Macroevolutionary trends in theropod dinosaur feeding mechanics

Research output: Contribution to journalArticlepeer-review

Abstract

Theropod dinosaurs underwent some of the most remarkable dietary changes in vertebrate evolutionary history, shifting from ancestral carnivory to hypercarnivory and omnivory/herbivory, with some taxa eventually reverting to carnivory. The mandible is an important tool for food acquisition in vertebrates and reflects adaptations to feeding modes and diets. The morphofunctional modifications accompanying the dietary changes in theropod dinosaurs are not well understood because most of the previous studies focused solely on the cranium and/or were phylogenetically limited in scope, while studies that include multiple clades are usually based on linear measurements and/or discrete osteological characters. Given the potential relationship between macroevolutionary change and ontogenetic pattern, we explore whether functional morphological patterns observed in theropod mandibular evolution show similarities to the ontogenetic trajectory. Here, we use finite element analysis to study the mandibles of non-avialan coelurosaurian theropods and demonstrate how feeding mechanics vary between dietary groups and major clades. We reveal an overall reduction in feeding-induced stresses along all theropod lineages through time. This is facilitated by a post-dentary expansion and the development of a downturned dentary in herbivores and an upturned dentary in carnivores likely via the "curved bone effect." We also observed the same reduction in feeding-induced stress in an ontogenetic series of jaws of the tyrannosaurids Tarbosaurus and Tyrannosaurus, which is best attributed to bone functional adaptation. This suggests that this common tendency for structural strengthening of the theropod mandible through time, irrespective of diet, is linked to "functional peramorphosis" of bone functional adaptations acquired during ontogeny. [Abstract copyright: Copyright © 2021 Elsevier Inc. All rights reserved.]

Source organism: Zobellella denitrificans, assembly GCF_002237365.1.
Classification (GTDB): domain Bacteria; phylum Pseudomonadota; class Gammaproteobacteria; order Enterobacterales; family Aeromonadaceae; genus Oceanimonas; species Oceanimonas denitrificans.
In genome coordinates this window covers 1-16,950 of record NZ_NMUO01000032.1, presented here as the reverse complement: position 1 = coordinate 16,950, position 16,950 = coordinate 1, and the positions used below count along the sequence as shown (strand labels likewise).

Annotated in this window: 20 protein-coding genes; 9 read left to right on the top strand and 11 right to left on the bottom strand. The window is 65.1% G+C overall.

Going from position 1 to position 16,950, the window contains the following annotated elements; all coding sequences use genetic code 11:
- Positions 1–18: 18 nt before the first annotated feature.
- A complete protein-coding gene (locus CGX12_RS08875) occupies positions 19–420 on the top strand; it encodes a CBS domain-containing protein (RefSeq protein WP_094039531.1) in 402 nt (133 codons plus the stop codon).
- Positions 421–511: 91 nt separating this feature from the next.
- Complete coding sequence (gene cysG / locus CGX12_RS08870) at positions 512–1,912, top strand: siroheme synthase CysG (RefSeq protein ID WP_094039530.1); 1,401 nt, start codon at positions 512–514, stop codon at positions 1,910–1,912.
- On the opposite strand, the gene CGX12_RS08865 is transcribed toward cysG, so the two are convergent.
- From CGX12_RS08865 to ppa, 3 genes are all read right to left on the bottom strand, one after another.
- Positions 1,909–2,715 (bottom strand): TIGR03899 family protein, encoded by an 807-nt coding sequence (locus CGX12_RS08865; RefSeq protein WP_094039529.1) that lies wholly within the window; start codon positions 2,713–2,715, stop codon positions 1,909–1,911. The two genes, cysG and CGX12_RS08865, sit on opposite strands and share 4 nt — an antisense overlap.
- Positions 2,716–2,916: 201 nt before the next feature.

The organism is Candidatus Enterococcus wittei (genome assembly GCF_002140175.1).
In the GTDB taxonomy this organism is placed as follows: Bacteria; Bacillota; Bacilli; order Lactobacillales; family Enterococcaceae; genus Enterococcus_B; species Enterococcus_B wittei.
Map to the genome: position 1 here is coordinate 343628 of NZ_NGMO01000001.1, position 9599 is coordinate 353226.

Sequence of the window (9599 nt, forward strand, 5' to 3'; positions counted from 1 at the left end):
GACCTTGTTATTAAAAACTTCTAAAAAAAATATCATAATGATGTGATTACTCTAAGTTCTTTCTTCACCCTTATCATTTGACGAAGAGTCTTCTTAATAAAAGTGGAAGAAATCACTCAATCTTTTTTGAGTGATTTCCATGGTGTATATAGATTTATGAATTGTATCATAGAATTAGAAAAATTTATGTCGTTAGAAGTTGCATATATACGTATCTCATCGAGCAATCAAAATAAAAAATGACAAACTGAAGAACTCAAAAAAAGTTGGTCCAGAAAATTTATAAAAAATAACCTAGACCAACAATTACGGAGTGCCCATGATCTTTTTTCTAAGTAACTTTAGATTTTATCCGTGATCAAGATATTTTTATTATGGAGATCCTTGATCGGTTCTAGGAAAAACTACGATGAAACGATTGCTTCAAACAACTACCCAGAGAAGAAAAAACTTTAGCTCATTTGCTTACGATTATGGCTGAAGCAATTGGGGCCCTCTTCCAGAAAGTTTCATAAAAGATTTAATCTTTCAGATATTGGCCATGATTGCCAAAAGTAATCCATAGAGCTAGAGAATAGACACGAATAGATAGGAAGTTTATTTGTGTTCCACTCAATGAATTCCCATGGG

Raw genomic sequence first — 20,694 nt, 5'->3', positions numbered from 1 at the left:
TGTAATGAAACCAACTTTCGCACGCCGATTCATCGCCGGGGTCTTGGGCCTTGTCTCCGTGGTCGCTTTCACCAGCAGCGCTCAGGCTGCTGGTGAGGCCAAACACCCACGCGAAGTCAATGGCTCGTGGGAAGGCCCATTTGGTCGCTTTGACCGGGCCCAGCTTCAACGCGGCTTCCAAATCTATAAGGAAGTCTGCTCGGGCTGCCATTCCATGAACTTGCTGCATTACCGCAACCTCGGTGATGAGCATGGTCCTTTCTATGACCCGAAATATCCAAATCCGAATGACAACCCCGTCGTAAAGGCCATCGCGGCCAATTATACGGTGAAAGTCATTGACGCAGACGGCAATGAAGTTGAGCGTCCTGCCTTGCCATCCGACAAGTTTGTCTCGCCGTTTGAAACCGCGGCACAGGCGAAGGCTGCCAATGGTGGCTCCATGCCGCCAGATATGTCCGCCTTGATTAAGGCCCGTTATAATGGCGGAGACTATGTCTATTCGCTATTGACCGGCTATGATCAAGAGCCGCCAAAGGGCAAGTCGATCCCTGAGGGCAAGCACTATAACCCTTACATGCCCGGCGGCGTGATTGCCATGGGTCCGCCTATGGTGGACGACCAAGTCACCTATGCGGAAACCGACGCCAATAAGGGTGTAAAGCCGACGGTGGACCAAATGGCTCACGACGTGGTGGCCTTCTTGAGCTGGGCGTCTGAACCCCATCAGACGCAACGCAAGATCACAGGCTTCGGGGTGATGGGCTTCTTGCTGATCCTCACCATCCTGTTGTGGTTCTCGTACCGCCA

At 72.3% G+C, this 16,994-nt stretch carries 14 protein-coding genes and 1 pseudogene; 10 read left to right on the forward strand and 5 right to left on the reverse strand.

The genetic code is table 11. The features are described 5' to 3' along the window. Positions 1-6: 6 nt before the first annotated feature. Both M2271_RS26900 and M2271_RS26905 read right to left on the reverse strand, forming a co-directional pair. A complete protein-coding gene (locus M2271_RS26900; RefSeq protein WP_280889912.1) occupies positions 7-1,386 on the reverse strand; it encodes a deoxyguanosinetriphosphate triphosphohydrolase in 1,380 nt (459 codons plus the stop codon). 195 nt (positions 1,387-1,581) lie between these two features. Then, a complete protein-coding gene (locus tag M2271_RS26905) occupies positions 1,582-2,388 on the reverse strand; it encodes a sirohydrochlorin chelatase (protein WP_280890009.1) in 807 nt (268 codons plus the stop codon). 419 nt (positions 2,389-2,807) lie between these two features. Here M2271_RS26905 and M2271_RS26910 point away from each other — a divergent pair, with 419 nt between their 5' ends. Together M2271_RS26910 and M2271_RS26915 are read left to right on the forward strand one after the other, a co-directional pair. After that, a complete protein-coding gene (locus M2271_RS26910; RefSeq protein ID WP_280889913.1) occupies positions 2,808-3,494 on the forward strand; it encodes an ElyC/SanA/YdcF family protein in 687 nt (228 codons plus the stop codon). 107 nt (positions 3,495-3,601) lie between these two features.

Original languageEnglish
Pages (from-to)677-686.e3
Number of pages14
JournalCurrent Biology
Volume32
Issue number3
Early online date16 Dec 2021
DOIs
Publication statusPublished - 7 Feb 2022

Keywords

  • diet
  • dinosaur
  • feeding mechanics
  • functional morphology
  • mesozoic
  • peramorphosis
  • skull
  • vertebrate palaeontology

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